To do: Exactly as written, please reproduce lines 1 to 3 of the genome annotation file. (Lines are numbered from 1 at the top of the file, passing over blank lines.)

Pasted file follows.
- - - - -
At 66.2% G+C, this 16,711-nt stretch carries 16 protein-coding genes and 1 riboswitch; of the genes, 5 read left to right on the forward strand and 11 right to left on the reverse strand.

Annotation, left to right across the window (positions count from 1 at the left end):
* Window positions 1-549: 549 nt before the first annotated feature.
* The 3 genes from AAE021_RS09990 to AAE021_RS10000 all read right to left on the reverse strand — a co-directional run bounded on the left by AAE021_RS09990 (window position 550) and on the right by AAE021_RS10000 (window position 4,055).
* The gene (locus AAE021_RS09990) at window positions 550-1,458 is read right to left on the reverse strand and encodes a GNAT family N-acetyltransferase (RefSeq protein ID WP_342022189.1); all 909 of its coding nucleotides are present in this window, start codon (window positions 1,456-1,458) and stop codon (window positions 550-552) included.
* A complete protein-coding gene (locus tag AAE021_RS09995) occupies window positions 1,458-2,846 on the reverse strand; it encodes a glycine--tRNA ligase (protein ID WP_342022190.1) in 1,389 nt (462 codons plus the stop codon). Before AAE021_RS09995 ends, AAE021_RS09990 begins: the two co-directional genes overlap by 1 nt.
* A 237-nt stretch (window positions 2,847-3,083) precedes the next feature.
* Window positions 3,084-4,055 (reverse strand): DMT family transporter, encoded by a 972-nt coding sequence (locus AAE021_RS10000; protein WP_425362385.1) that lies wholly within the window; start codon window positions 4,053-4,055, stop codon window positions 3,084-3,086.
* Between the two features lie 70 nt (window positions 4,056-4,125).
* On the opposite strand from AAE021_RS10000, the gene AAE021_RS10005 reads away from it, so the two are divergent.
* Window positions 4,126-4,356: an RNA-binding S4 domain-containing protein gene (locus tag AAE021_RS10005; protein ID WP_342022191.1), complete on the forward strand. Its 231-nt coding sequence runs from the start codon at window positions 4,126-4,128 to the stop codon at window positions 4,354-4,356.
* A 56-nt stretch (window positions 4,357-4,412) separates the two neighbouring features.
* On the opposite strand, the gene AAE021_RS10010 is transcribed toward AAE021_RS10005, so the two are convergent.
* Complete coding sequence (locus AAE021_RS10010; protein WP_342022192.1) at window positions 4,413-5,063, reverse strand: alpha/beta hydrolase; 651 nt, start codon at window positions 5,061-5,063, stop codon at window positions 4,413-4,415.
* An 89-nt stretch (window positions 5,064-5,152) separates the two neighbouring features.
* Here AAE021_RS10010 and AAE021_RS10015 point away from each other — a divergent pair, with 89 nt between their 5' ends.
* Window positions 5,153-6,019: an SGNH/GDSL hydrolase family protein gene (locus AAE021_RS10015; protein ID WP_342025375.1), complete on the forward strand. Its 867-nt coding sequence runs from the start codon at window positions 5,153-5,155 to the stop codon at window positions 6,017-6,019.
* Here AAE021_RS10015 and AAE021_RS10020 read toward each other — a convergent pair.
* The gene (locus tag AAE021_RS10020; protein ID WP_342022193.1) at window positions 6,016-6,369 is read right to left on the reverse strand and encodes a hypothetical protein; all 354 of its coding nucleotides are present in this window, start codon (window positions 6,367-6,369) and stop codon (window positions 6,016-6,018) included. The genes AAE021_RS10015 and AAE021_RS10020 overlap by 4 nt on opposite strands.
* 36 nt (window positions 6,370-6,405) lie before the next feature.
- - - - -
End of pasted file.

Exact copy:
At 66.2% G+C, this 16,711-nt stretch carries 16 protein-coding genes and 1 riboswitch; of the genes, 5 read left to right on the forward strand and 11 right to left on the reverse strand.

Annotation, left to right across the window (positions count from 1 at the left end):
* Window positions 1-549: 549 nt before the first annotated feature.